Our final day saw us with stunning blue sky again and free time until our departures.
I set off for a walk around the main part of Geneva with plans to stop at the Patek Philippe boutique and the Vacheron Constantin boutique.
Looking back across the bridge.
My first stop was the Patek Philippe Boutique. Located on Rue du Rhone and facing the lake, the salon has maintained the heritage feel of the building and the interiors. Gorgeous embossed and gilded wall paper and many antiques fill the space.
Watches are elegantly displayed and service is impeccable.
After Patek Philippe I headed to the Vacheron Constantin Salon where I was wanting to see the vintage pieces they had for sale. It was great to see a high end brand actively buying, servicing, restoring and reselling their own historic pieces.
While the salon is housed in an old building the interior is thoroughly light and modern with subtle references to the past.
Then it was time for a bit of exploring. Walking the cobblestoned streets was an exciting experience and great way to see the town.
I found Christie’s Auction house.
Perched on the hill above the city is the Cathedral of Saint Pierre. Builtin the 12th century, the Cathedral became the local seat of the Protestant church in the 16th century when it also underwent some modifications. Unfortunately I didn’t have time to climb the 157 steps of the north tower for the views over the city and lake.
The Palais de Justice, the courthouse of Geneva and the street out front of it. The cafes were quite busy.
Then it was time to head to M.A.D. Gallery and visit Max Busser.
The items for sale in M.A.D. Gallery are very eclectic and quite visionary. The Machine Lights by Frank Buchwald are quite amazing and I could see some of these looking great on a mantlepiece. Prior to making these unique lights Frank Buchwald was a freelance artist and science fiction illustrator. He then moved on to making metal furniture and in 1993, entirely self taught, he started producing the lamps.
Machine Light Type No. 1. I could see this in a movie featuring a mad scientist.
Machine Lights Type No. 3, this would sit nicely on a mantelpiece.
While the art is important at M.A.D. Gallery, Max Busser also has the fantastic mechanical wrist art that is M.B&F Watches. It was great to again see the HM6, also known as Space Pirate, that I saw in Singapore earlier this year. Max was inspired to design this watch by a cartoon he used to watch as child called Capitaine Flam.
The front two bubbles tell the hour on the left and the minutes on the right. The central sapphire crystal dome houses a tourbillon which has an articulated titanium cover that can be raised and lowered by the wearer. The rear two bubbles contain the twin spherical turbines that automatically regulate the winding system in case of excessive speed to reduce stress and wear. Very technical and very complicated.
Watches like this continue to astound me due the amount of research that goes in to the design and the movement. The sapphire crystal is incredibly hard to do as each dome is shaped from a block of crystal. Out of every 100 there is a 80 % reject rate. Incredibly time consuming and costly. Makes you appreciate why mechanical timepieces like this cost what they do.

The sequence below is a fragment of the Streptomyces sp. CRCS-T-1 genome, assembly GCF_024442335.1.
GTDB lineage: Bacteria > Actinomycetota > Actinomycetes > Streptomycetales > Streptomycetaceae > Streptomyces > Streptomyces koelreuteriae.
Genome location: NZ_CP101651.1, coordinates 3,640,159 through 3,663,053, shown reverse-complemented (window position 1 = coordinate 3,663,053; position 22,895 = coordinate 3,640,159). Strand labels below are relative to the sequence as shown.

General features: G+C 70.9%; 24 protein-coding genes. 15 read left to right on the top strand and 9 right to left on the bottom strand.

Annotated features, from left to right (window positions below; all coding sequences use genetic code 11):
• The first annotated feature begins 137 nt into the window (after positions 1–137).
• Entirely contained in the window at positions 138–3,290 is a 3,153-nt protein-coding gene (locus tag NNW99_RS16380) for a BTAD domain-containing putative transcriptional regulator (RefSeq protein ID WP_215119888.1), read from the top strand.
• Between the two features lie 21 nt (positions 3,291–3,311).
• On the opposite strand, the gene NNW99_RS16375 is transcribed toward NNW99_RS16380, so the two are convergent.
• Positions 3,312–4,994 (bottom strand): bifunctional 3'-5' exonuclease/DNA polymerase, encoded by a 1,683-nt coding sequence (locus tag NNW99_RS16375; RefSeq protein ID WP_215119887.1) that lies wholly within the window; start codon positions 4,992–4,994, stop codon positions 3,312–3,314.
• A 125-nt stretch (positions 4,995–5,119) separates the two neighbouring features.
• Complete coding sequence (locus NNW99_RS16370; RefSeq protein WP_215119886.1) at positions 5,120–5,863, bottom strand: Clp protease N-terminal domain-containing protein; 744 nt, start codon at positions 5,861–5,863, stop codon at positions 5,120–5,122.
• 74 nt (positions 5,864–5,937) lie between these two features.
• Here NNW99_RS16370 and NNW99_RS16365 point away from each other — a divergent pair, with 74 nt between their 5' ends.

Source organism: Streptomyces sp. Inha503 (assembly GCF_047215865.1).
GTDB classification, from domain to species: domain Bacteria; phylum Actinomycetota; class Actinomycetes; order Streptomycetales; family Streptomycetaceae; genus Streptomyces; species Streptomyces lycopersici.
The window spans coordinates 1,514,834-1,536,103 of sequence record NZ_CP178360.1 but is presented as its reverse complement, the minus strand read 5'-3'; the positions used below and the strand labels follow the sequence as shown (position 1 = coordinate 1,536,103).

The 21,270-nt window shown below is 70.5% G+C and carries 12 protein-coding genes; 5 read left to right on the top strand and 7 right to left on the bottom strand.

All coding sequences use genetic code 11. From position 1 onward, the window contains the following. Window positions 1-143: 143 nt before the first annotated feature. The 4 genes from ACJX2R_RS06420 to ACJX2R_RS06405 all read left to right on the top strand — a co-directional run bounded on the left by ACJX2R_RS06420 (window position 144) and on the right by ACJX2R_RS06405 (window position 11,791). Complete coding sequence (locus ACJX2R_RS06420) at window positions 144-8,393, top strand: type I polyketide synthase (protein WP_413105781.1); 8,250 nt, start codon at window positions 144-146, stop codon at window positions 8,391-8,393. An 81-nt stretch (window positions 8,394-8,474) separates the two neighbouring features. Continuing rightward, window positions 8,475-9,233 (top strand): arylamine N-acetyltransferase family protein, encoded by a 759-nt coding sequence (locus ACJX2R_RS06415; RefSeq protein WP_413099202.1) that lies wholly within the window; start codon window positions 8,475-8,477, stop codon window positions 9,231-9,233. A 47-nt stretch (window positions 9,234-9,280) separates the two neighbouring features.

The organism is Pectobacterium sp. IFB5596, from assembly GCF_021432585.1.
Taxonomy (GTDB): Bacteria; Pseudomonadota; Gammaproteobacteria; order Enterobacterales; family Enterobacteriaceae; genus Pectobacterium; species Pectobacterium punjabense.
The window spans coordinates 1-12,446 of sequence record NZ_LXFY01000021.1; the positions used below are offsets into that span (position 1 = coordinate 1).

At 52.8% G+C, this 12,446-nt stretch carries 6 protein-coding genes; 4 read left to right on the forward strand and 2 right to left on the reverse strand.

Who doesn’t love robots, especially these Melchior ones. These are table clocks that put boring run of the mill table clocks to shame. The dome on the head houses the movement . The body has jumping hours and minute indicators and the eyes are retrograde seconds indicators. The left forearm detaches to become the winding key. The good thing? With 40 day power reserve you don’t need to wind it too often.
And Max’s latest idea was a clock in the shape of a spider. Called Arachnophobia, Max Busser’s over active imagination was inspired by the giant spider sculpture “Maman” by Louise Bourgeois and bought to life by L’Epee. The legs are articulated and it can either sit on a desk or be mounted on a wall.
Arachnophobia on the wall and Damien Beneteau’s kinetic sculpture ‘Spatial Variation’ in front.
Some of myfavourite pieces were the ‘comma men’ by Chinese artist Xia Hang. These delightful, highly polished stainless steel sculptures are quite whimsical and fun.
Hanging on one wall was one of the most unique musical instruments I have ever seen. UlrichTeuffel began making and designing guitars when he was 14. At age 30 he radically changed his approach to guitar making by focusing on conceptual design. His BirdFish design is now ranked among the best guitars in the world and used by people such as Billy Gibbons(ZZTop), David Torn, Kirk Hammett(Metallica) and many more.
I have a thing for steam engines and had previously looked at these Bohm Stirling pieces on line. They do not rely on water to generate energy but heat from a small flame that heats up the engine and gets it going. There was even one that can be placed over a mug of coffee and is activated by the heat rising off the hot liquid, also acts as a coffee insulator.
Also on exhibit were the works of Damien Beneteau. Originally a photographer, Damien began working with light and creating kinetic ‘light sculptures’. Moving parts within the pieces change the way light plays on them. Quite mesmerizing and somehow hypnotic.
Videos of the pieces can be found at the following link: http://www.mbandf.com/mad-gallery/creators/damien-beneteau/
For more on the artists featured at M.A.D Gallery including ones I haven’t mentioned visit their websitehttp://www.mbandf.com/mad-gallery/
After a look around the gallery it was great to enjoy a catch up and lunch with Max.
I had a wonderful 5 days in Geneva and were very glad to have had the chance to go.
I would like to thank James Kennedy and the wonderful team from LK Boutique for inviting me on the tour, Patek Philippe for their wonderful hospitality and the opportunity to visit the factories and learn more about their watch making and design processes.